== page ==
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Vinland (Wineland) was the name given to part of North America when discovered by the Viking Leif Eriksson. After the explorations of the coast of Greenland, It is believed that the first landing of the Vikings was in Newfoundland, Canada. There is evidence of a settlement at L'Anse aux Meadows, however the exact area described as "Vinland" is unknown.

Vinland was first recorded by Adam of Bremen, a geographer and historian. In 1072 he wrote the "Gesta Hammaburgensis Ecclesiae Pontificum", a history of Hamburg and the Christian Missions in the North, starting with AD 788. This is the chief source of knowledge of the North until the 13st century. In 1068 Adam came on invitation of Archbishop Adalbert of Bremen to write a detailed history. Adam of Bremen took a trip to personally interview king Svend Estridson, who had knowledge of the history and geography of the northern lands.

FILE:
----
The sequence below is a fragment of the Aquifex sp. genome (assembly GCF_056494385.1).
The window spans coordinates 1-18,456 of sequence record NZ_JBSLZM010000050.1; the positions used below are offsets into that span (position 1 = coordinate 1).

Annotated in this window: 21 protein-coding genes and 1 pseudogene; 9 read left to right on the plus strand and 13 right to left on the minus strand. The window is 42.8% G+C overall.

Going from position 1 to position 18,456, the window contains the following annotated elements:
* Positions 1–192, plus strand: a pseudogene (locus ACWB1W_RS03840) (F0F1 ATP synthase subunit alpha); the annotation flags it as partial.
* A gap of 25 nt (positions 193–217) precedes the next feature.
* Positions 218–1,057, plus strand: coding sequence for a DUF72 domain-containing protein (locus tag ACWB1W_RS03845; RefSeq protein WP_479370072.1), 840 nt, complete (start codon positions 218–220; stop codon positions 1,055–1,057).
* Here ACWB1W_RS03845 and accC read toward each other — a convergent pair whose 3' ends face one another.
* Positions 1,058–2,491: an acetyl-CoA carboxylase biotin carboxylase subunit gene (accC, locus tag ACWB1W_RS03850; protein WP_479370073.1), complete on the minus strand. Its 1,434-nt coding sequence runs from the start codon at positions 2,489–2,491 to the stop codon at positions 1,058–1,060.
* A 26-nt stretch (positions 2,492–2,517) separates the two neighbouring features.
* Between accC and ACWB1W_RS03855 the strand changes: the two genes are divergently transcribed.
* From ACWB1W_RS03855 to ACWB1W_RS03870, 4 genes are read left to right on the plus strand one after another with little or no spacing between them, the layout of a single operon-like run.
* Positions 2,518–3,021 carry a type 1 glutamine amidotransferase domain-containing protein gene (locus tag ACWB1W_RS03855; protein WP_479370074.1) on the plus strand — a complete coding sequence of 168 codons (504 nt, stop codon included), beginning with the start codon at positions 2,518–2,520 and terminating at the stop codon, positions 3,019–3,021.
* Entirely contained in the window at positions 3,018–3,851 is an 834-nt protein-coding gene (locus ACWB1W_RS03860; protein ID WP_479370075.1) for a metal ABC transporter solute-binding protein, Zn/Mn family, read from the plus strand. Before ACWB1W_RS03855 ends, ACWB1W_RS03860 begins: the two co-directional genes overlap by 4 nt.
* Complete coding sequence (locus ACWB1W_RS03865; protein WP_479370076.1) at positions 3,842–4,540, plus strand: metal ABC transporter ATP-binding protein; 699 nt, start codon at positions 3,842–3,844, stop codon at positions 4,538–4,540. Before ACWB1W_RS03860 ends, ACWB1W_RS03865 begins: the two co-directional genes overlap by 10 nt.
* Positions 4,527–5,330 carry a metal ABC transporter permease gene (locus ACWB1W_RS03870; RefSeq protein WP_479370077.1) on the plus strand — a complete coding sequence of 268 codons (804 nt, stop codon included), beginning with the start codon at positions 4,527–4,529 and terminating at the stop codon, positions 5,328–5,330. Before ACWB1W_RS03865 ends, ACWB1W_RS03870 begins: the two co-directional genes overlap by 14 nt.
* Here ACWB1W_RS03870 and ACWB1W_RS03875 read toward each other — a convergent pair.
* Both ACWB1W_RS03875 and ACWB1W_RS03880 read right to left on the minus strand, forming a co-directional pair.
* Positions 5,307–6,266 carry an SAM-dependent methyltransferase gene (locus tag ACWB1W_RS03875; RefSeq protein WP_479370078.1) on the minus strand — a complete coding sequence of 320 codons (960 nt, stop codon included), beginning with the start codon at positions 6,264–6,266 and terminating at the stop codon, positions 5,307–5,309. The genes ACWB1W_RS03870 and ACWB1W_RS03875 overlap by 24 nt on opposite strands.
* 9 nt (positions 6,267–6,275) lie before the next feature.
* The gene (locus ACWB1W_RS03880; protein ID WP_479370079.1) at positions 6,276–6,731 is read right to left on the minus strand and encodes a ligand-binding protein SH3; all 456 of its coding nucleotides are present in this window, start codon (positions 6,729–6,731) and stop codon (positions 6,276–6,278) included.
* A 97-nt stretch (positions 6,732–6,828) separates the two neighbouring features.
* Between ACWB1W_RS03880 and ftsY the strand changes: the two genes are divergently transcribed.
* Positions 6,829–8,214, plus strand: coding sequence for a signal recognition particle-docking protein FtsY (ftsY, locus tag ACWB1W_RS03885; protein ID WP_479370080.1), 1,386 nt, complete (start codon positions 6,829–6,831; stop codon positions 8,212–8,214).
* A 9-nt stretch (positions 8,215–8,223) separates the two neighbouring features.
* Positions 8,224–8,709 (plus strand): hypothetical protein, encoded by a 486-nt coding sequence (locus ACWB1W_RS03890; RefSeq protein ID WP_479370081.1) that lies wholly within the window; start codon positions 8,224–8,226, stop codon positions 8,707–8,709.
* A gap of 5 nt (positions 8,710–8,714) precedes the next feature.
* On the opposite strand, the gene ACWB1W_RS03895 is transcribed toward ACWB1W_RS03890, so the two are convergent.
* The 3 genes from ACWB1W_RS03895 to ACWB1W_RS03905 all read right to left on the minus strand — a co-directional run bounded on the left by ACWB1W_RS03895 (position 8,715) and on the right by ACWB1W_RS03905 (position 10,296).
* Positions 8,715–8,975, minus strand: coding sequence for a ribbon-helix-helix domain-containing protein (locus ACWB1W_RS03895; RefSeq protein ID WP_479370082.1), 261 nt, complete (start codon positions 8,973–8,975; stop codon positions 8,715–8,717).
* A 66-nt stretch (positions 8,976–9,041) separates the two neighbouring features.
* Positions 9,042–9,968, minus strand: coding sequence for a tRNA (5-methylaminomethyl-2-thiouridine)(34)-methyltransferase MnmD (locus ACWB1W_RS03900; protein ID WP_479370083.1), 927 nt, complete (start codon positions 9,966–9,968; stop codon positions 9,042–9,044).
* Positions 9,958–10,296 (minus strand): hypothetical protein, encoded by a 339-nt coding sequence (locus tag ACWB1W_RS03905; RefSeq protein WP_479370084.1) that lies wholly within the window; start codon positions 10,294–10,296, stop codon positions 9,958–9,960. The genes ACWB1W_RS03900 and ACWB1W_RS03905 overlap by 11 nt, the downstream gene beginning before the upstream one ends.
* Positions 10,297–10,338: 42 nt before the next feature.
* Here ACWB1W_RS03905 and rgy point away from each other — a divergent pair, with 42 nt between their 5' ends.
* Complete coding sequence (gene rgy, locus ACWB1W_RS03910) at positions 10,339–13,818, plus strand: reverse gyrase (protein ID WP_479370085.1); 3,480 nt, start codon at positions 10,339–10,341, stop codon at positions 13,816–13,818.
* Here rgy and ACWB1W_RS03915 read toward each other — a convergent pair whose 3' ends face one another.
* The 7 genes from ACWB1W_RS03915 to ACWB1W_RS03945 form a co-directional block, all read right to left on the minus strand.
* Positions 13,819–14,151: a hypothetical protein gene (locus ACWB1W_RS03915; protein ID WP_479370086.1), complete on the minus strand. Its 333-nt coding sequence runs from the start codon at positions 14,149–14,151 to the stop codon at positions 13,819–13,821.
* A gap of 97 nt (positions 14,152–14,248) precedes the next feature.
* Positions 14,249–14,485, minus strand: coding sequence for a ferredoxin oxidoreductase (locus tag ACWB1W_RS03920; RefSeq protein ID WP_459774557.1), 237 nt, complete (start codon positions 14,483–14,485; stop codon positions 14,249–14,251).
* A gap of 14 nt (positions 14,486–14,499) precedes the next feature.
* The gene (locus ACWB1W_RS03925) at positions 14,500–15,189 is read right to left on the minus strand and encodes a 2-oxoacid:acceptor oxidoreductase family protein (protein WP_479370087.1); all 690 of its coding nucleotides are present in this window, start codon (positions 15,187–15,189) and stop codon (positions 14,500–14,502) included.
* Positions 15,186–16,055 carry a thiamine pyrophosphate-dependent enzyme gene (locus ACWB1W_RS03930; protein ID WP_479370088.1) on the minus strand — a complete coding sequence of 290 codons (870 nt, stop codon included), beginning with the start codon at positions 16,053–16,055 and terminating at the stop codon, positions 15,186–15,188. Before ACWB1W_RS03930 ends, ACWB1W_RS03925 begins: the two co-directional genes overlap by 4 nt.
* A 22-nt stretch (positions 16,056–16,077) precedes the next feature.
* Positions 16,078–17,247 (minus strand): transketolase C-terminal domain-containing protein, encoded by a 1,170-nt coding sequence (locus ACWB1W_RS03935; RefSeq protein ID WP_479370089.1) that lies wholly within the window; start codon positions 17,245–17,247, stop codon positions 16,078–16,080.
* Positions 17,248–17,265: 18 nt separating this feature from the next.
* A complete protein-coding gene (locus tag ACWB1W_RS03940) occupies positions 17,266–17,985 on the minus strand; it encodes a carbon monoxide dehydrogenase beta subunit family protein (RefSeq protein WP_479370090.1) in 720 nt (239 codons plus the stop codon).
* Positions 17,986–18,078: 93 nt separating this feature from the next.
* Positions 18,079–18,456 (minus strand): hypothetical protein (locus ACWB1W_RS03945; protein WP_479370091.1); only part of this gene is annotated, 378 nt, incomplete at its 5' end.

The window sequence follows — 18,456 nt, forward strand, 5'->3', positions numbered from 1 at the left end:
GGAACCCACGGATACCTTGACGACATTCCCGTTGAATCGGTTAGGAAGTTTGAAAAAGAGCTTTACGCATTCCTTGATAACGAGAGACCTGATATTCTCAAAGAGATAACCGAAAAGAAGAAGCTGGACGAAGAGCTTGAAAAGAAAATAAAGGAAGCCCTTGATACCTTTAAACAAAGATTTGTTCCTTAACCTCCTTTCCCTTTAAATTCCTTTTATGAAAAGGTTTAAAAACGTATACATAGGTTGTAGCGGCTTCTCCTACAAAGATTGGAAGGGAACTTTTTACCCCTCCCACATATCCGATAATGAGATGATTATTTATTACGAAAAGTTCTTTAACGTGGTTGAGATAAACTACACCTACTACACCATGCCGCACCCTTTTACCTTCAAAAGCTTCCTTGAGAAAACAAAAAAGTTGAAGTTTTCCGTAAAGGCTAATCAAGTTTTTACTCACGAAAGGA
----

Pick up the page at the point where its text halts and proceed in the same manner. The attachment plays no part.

There is textual evidence of the trip in at least two different Icelandic sources. Piecing together information from these, the settlement period seems to have been only one year or two.

The disbandment of the small Viking colony probably had several reasons. Disagreements among the men about the few women that followed on the trip and fighting with the Micmac Indians already living on the land (called "Skrälingar" by the Vikings) are both reasons that are indicated in the written sources.

The name may well be an early marketing effort (something like the naming of Greenland). The publicisers indicated that there were huge amounts of grapes growing in the Vinland area (hence the name). However, grapes don't grow in any of the areas possible as a site of Vinland.

Besides Vinland there were other areas recorded as Markland and Helluland, perhaps in the Massachusetts and Florida areas.